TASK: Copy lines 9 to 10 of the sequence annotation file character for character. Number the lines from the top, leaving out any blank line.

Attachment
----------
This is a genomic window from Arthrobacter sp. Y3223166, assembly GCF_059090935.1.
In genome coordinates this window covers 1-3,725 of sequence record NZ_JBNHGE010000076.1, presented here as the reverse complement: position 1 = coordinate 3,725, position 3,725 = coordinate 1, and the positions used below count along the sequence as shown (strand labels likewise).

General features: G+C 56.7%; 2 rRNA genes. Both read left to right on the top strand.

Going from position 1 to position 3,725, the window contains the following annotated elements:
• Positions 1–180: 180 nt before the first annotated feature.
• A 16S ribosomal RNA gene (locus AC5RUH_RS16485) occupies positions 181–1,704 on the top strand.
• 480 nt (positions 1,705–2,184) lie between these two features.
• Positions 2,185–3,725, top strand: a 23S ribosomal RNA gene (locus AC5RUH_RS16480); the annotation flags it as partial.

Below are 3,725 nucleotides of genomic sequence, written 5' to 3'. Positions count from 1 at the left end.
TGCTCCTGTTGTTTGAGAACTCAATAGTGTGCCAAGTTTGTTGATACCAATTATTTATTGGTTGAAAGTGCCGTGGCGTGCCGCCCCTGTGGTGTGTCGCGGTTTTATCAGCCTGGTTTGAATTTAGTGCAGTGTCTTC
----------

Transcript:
Below are 3,725 nucleotides of genomic sequence, written 5' to 3'. Positions count from 1 at the left end.
TGCTCCTGTTGTTTGAGAACTCAATAGTGTGCCAAGTTTGTTGATACCAATTATTTATTGGTTGAAAGTGCCGTGGCGTGCCGCCCCTGTGGTGTGTCGCGGTTTTATCAGCCTGGTTTGAATTTAGTGCAGTGTCTTC